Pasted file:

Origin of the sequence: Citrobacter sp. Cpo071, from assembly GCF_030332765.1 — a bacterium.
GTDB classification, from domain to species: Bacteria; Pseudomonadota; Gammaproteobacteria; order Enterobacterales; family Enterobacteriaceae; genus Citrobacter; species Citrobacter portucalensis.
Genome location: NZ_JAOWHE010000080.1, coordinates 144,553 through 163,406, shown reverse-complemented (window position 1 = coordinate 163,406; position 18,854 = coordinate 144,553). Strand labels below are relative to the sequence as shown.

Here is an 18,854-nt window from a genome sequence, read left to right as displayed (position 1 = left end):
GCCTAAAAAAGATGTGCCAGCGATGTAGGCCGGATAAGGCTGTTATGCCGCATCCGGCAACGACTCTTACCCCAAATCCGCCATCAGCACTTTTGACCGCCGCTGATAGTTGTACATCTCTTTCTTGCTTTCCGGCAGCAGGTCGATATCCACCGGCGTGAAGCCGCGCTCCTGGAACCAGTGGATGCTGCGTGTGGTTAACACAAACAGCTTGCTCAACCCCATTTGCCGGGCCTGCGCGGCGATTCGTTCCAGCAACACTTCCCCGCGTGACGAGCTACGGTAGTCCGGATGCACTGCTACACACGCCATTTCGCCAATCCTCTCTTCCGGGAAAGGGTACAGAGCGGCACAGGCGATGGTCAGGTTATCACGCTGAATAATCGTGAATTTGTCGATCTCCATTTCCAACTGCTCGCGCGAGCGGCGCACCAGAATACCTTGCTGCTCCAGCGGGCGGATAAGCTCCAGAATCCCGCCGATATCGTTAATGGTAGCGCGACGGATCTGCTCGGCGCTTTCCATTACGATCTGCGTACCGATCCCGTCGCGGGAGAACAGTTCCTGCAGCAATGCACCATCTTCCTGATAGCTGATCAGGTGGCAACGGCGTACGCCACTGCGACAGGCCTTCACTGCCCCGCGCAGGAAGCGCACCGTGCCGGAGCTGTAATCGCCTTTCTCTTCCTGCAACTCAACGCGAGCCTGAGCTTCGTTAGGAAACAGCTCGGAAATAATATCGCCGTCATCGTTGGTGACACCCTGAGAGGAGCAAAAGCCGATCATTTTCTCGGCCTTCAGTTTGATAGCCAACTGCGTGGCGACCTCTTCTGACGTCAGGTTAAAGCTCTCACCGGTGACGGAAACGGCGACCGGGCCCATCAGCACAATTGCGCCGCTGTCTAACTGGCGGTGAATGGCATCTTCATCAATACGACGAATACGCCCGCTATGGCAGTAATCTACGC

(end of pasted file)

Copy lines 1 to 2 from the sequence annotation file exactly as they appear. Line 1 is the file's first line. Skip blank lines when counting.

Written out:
Origin of the sequence: Citrobacter sp. Cpo071, from assembly GCF_030332765.1 — a bacterium.
GTDB classification, from domain to species: Bacteria; Pseudomonadota; Gammaproteobacteria; order Enterobacterales; family Enterobacteriaceae; genus Citrobacter; species Citrobacter portucalensis.